Despite its history, wheat gluten hasn’t enjoyed the same trendy regeneration in Asia. While older generations and devout Buddhists enjoy it, it hasn’t quite shaken its staid reputation. Restaurants that sell dishes made with gluten in Hong Kong and China usually pair it with traditional, gloopy sauces, such as sweet and sour, or serve it braised with vegetables. The Taiwanese vegan food manufacturer Companion Foods, established in 1959, sells a range of canned products that incorporate gluten, including Peking “duck”, curried “chicken” fillets, hot and sour soup, kung pao sauce, and vegetarian sausage.
American food entrepreneur Lindsey Fine runs her business, Serenity Seitan, in Shanghai – where she finds it easier to sell its products to foreigners.
A vegetarian since the age of 21, Fine had a tough time sourcing high quality meat-free food when she initially moved to China to teach. In particular, she had a hankering for the kind of gluten she had eaten back in the US, where a meat-free lifestyle was gaining popularity.
“In China, usually the only places you find seitan are in mainstream local eateries as a spongy cold dish usually served with wood ear mushrooms, shredded carrots and coriander. Otherwise Buddhist restaurants are the only places I have found it used … I couldn’t find the dense seitan I was used to at home,” she says. So she started to make her own. She pored over recipes in cookbooks and online, experimenting with baked, simmered and steamed techniques until she found a version she liked.
Her first product was a simple seitan cutlet that she began selling in April 2013 at a Shanghai farmer’s market, where it quickly sold out – largely to foreigners.
“I couldn’t bear to watch the locals’ reactions, especially the older generation. They really didn’t understand what it was or how to use it, and would make a face and say, ‘Bu xi huan’ (‘I don’t like it’). I would be mortified,” she says. Now, perceptions are slowly changing.
“The younger generation, as well as those that have experienced life abroad, are really keen about living a healthier life and doing things that are good for the planet.”
Switching to a vegan diet is the single most responsible action people can take to lessen their impact on the environment, a comprehensive new study taking into account all levels of the food production chain has concluded.
“If the growth of the global meat and dairy industry continues as projected, the livestock sector as a whole could consume 80 per cent of the planet’s annual greenhouse gas budget by 2050,” concluded the report by non-profit farming organisation Grain and the US government’s Institute for Agriculture and Trade Policy.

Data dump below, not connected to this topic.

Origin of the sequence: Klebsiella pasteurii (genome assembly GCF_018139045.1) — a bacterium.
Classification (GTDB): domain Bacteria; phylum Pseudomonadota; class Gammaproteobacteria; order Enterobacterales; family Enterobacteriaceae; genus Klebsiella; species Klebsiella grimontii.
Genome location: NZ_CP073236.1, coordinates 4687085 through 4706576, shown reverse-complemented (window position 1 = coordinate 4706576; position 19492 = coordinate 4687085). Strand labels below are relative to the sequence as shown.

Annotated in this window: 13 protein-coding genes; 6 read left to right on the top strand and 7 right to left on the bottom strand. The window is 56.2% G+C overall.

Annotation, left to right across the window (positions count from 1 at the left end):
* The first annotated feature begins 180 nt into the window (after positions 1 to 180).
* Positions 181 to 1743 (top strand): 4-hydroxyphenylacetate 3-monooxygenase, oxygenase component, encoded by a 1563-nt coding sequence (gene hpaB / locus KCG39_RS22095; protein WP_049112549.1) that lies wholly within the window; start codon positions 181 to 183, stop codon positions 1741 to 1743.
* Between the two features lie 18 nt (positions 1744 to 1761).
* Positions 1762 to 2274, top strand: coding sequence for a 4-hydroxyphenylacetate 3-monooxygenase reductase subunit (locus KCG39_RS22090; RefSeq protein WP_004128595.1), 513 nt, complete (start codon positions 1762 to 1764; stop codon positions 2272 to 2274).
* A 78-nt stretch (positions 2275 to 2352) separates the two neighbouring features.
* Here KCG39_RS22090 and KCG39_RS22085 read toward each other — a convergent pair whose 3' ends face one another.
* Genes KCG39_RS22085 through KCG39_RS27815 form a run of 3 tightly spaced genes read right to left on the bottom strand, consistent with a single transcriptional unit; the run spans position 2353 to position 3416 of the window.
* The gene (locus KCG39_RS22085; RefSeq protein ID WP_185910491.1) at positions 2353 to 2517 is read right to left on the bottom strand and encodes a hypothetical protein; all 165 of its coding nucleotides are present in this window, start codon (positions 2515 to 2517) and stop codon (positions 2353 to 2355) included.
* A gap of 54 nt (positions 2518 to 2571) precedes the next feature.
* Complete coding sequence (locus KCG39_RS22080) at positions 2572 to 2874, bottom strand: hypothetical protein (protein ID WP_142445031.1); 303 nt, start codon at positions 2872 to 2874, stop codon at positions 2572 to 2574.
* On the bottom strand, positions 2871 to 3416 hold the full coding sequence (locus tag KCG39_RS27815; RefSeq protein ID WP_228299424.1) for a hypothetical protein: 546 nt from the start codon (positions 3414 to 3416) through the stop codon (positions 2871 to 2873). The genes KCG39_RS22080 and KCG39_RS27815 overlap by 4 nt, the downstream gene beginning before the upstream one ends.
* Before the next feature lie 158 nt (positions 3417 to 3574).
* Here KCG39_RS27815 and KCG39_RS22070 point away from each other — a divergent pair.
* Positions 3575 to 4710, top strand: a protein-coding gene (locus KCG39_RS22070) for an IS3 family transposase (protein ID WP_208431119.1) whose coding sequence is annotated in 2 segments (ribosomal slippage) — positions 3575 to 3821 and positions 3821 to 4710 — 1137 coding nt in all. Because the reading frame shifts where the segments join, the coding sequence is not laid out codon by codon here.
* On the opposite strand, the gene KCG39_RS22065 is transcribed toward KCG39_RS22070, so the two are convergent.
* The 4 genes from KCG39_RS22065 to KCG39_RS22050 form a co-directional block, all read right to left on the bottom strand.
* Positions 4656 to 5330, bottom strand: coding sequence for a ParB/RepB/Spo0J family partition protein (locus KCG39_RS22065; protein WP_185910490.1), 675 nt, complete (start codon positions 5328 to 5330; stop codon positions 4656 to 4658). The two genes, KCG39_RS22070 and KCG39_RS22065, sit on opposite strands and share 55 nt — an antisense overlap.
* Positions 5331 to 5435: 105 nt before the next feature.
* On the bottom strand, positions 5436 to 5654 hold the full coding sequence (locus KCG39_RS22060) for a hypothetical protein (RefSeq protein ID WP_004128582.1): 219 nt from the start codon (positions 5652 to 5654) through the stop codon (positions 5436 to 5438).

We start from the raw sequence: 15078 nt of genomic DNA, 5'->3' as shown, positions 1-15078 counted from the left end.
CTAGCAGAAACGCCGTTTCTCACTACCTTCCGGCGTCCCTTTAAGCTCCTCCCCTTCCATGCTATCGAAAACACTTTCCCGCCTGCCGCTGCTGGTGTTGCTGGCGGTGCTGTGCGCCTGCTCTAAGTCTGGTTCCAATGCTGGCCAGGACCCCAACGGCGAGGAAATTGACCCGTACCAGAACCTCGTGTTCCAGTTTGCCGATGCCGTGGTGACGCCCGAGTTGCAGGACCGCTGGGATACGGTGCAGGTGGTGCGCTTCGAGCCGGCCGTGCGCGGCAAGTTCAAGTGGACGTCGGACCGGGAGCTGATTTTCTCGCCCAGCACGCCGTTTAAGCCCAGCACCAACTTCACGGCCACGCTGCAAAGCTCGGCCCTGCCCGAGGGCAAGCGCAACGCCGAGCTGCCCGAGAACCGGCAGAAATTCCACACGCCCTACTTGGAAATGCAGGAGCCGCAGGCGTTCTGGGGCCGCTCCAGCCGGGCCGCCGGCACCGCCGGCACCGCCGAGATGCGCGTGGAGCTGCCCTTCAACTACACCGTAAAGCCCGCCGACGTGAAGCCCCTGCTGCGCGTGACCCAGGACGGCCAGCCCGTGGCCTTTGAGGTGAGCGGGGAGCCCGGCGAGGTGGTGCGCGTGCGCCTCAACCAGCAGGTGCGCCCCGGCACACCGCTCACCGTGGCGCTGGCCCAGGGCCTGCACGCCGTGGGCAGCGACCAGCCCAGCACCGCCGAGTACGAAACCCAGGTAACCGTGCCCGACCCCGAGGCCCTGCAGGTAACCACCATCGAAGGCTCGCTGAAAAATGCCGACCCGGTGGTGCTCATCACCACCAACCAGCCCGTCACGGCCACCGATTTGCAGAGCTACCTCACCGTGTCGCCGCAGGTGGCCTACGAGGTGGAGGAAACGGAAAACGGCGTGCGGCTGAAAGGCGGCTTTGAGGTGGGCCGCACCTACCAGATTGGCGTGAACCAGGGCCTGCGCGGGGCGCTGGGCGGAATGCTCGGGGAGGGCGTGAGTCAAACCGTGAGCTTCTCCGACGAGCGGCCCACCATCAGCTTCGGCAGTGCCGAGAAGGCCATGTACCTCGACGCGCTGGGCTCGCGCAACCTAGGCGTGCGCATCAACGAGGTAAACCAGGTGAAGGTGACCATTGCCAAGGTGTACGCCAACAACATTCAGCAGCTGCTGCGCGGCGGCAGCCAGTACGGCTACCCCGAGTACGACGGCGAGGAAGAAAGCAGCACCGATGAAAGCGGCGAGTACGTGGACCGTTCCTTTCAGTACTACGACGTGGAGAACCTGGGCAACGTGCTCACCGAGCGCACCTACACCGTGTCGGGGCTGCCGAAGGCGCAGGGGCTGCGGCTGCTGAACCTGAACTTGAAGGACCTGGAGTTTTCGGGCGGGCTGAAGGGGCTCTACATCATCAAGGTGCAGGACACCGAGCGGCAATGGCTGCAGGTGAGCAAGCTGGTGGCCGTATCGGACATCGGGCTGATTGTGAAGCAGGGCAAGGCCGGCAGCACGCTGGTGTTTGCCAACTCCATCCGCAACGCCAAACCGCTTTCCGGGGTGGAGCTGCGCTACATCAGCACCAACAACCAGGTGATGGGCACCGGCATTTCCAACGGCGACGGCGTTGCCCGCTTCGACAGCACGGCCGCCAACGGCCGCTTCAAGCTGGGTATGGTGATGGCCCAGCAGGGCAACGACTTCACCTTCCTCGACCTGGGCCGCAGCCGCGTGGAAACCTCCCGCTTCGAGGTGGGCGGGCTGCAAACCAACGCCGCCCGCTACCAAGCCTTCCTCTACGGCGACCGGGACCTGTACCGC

“In 2018 we stand poised at a fascinating moment for alternative proteins,” says Gee. “Over the last two decades, products such as seitan, tempeh, and tofu have become far more common sights in commercial grocery stores, and much of the stigma about these mock meats has dissipated as they have become acceptable foods themselves, rather than simply dietary substitutes. At the same time … the majority of the religious or culturally specific associations have been removed.”
Extracting protein from the wheat germ to create a product that fills the space usually occupied by meat is nothing new, but, as an alternative to slaughtered animals and a polluting meat production chain, seitan has the spotlight.
Why you shouldn’t mock wheat meat
Wheat gluten’s nutritional profile is shrouded in misconceptions. On hearing the word “gluten”, many people seem to think seitan is nothing more than a dollop of pasta or bread dough coming to wreak havoc on blood sugar and waistlines.
There is a large gluten-free movement dedicated to the demonisation of wheat for a myriad of scientifically dubious reasons. In fact, seitan is low in carbohydrates and very high in protein – and only really to be avoided by the truly gluten-intolerant, thought to make up less than five per cent of the population in the US, or those with coeliac disease, which has a prevalence of between 0.5 per cent and one per cent in the West.
In East Asia, gluten intolerant conditions are thought to be much rarer, though researchers admit that large-scale studies are lacking in the region. A study of Zheijiang Province carried out at Zhejiang University in 2009 noted that rice was a more popular food than wheat, which made symptoms of the disease difficult to spot.
While conflicting accounts exist on whether seitan is a “complete protein”, containing all nine essential amino acids, pairing it with a mixture of lysine-rich foods, such as beans, vegetables or tofu, ensures a balanced meal, nutritionist Chan advises.